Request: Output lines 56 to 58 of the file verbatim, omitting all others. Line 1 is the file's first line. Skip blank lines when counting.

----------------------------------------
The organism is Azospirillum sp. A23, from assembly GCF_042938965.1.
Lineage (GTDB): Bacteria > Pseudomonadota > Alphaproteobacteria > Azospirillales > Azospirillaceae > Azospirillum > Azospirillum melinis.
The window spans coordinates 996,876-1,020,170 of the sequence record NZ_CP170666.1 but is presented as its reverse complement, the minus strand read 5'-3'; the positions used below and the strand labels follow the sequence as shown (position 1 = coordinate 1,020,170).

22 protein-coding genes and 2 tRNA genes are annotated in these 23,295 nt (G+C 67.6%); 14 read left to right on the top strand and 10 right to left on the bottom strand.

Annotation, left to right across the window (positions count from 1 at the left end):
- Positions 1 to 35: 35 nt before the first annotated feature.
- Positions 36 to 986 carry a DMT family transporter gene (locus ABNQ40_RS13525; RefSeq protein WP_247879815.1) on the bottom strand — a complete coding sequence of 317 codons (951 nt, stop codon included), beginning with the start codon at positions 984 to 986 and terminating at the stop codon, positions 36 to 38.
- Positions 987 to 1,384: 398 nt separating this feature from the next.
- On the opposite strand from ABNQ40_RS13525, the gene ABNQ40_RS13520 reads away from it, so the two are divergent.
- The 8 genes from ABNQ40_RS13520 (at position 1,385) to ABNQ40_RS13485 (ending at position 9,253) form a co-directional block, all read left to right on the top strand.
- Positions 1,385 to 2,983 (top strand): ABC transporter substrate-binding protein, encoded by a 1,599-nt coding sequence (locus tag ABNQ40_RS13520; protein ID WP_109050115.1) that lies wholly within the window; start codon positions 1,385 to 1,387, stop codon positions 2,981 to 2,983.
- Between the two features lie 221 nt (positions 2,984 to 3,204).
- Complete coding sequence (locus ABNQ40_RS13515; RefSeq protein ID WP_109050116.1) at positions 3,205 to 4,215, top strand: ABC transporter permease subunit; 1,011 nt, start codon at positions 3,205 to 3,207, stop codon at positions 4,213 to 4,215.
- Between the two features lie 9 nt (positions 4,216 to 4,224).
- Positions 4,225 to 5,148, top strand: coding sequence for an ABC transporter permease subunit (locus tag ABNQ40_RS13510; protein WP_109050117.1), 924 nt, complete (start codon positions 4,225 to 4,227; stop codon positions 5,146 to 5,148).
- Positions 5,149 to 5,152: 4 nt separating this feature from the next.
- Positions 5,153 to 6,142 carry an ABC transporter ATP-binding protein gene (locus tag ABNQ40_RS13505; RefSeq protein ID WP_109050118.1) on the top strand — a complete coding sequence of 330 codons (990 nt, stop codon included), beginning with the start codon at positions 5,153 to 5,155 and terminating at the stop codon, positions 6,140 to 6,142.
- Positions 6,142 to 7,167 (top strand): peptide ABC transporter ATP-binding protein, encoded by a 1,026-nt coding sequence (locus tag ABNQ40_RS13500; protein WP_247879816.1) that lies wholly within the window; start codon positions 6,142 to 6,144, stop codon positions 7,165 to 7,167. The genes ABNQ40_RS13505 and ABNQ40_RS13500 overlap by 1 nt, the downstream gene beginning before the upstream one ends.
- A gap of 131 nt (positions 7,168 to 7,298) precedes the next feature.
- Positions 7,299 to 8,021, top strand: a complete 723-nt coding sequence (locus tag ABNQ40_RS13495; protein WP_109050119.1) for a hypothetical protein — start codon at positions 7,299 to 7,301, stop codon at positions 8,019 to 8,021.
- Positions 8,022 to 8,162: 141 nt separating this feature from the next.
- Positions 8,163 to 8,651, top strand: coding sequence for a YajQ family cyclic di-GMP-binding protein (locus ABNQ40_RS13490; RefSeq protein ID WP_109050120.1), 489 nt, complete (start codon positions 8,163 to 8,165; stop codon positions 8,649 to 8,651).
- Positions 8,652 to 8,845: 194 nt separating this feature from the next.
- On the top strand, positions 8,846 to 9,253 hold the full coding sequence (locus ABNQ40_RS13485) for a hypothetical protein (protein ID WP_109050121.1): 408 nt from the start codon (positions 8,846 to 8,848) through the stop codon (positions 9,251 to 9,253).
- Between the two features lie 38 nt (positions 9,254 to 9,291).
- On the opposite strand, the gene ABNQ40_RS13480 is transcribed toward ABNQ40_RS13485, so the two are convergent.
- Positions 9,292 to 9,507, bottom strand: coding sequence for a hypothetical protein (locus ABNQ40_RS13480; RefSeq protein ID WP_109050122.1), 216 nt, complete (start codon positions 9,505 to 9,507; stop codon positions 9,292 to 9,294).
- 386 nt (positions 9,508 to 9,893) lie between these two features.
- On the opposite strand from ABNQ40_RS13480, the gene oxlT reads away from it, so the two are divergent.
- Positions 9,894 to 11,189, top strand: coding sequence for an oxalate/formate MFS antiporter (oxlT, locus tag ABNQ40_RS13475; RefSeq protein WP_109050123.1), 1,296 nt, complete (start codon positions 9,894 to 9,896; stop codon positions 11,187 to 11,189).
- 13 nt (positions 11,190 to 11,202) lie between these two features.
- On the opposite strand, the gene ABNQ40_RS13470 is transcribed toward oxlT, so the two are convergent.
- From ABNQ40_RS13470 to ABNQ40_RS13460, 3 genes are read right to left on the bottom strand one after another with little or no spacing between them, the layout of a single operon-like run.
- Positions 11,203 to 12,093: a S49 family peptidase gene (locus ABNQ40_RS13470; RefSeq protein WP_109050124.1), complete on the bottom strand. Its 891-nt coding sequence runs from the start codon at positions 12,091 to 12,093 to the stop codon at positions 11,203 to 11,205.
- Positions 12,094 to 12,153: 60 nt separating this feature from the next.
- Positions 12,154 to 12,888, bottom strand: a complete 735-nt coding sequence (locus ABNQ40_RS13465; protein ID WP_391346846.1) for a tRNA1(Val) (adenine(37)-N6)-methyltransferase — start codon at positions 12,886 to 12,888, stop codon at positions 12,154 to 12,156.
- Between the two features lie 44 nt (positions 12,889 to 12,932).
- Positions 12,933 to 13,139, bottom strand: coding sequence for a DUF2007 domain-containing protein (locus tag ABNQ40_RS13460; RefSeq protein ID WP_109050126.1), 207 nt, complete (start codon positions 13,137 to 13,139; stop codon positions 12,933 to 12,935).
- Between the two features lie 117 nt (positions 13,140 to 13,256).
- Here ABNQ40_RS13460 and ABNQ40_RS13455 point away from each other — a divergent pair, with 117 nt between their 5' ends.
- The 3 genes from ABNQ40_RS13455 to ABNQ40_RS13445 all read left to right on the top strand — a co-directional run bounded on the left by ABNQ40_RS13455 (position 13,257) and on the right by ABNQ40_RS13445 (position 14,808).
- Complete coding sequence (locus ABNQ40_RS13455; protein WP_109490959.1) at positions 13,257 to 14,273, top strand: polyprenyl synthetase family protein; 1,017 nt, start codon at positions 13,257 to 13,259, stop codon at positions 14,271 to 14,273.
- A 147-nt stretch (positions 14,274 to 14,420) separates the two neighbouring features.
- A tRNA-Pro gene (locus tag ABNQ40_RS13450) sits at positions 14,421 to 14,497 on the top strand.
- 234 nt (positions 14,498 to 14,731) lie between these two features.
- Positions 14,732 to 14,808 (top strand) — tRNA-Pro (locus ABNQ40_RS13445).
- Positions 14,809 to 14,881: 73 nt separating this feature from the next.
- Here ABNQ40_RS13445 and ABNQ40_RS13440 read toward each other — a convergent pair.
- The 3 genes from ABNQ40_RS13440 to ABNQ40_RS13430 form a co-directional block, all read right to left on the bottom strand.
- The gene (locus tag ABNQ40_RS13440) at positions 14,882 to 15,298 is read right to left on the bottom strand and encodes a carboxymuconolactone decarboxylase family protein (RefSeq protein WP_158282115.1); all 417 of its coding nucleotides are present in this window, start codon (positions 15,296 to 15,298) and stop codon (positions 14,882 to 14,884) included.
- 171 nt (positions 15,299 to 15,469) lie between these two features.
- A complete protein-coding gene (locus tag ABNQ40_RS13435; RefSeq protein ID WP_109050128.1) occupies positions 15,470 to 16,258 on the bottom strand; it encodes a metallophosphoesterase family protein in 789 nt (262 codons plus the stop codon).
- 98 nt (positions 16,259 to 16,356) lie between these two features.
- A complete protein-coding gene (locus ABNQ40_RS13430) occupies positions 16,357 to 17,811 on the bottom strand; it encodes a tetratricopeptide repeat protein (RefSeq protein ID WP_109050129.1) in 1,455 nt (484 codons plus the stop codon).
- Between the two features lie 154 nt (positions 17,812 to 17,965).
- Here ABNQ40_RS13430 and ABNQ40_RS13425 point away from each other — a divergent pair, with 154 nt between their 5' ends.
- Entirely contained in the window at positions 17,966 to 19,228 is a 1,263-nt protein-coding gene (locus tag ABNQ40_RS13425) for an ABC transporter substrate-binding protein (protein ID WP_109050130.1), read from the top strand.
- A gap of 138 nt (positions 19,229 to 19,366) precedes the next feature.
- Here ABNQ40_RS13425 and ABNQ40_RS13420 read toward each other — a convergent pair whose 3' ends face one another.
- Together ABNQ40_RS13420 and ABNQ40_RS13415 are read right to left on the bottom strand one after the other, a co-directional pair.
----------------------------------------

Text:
- Here ABNQ40_RS13430 and ABNQ40_RS13425 point away from each other — a divergent pair, with 154 nt between their 5' ends.
- Entirely contained in the window at positions 17,966 to 19,228 is a 1,263-nt protein-coding gene (locus tag ABNQ40_RS13425) for an ABC transporter substrate-binding protein (protein ID WP_109050130.1), read from the top strand.
- A gap of 138 nt (positions 19,229 to 19,366) precedes the next feature.